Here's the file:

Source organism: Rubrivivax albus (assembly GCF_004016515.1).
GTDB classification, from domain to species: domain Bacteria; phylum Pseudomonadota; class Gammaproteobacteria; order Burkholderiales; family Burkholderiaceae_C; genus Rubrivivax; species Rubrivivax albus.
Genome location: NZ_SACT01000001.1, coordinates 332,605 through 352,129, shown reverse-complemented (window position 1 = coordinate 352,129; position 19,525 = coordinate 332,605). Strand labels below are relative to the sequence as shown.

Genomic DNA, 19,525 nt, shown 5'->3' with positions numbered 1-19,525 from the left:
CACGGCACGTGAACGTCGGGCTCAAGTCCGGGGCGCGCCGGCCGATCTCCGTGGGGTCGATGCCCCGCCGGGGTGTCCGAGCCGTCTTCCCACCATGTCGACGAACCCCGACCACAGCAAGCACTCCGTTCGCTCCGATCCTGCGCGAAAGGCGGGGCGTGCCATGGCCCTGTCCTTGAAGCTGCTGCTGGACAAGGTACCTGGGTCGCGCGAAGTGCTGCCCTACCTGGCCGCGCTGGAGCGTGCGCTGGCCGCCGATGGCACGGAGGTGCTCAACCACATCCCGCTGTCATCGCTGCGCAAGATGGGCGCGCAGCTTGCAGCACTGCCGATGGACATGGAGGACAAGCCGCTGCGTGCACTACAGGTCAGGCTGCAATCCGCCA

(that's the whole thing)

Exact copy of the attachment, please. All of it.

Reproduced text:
Source organism: Rubrivivax albus (assembly GCF_004016515.1).
GTDB classification, from domain to species: domain Bacteria; phylum Pseudomonadota; class Gammaproteobacteria; order Burkholderiales; family Burkholderiaceae_C; genus Rubrivivax; species Rubrivivax albus.
Genome location: NZ_SACT01000001.1, coordinates 332,605 through 352,129, shown reverse-complemented (window position 1 = coordinate 352,129; position 19,525 = coordinate 332,605). Strand labels below are relative to the sequence as shown.

Genomic DNA, 19,525 nt, shown 5'->3' with positions numbered 1-19,525 from the left:
CACGGCACGTGAACGTCGGGCTCAAGTCCGGGGCGCGCCGGCCGATCTCCGTGGGGTCGATGCCCCGCCGGGGTGTCCGAGCCGTCTTCCCACCATGTCGACGAACCCCGACCACAGCAAGCACTCCGTTCGCTCCGATCCTGCGCGAAAGGCGGGGCGTGCCATGGCCCTGTCCTTGAAGCTGCTGCTGGACAAGGTACCTGGGTCGCGCGAAGTGCTGCCCTACCTGGCCGCGCTGGAGCGTGCGCTGGCCGCCGATGGCACGGAGGTGCTCAACCACATCCCGCTGTCATCGCTGCGCAAGATGGGCGCGCAGCTTGCAGCACTGCCGATGGACATGGAGGACAAGCCGCTGCGTGCACTACAGGTCAGGCTGCAATCCGCCA